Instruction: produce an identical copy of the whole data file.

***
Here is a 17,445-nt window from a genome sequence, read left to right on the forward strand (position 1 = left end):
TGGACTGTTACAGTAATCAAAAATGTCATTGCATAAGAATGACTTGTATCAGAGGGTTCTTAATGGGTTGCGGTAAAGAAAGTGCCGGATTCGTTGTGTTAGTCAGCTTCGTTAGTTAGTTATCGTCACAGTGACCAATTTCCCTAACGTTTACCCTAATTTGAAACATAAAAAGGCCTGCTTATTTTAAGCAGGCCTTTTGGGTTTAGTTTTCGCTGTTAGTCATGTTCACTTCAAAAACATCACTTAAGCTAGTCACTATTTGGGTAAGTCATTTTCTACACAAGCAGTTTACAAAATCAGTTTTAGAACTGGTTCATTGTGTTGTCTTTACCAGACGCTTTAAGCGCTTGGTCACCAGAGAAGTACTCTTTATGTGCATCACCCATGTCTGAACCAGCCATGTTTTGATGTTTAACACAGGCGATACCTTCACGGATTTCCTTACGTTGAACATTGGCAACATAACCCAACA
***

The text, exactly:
Here is a 17,445-nt window from a genome sequence, read left to right on the forward strand (position 1 = left end):
TGGACTGTTACAGTAATCAAAAATGTCATTGCATAAGAATGACTTGTATCAGAGGGTTCTTAATGGGTTGCGGTAAAGAAAGTGCCGGATTCGTTGTGTTAGTCAGCTTCGTTAGTTAGTTATCGTCACAGTGACCAATTTCCCTAACGTTTACCCTAATTTGAAACATAAAAAGGCCTGCTTATTTTAAGCAGGCCTTTTGGGTTTAGTTTTCGCTGTTAGTCATGTTCACTTCAAAAACATCACTTAAGCTAGTCACTATTTGGGTAAGTCATTTTCTACACAAGCAGTTTACAAAATCAGTTTTAGAACTGGTTCATTGTGTTGTCTTTACCAGACGCTTTAAGCGCTTGGTCACCAGAGAAGTACTCTTTATGTGCATCACCCATGTCTGAACCAGCCATGTTTTGATGTTTAACACAGGCGATACCTTCACGGATTTCCTTACGTTGAACATTGGCAACATAACCCAACA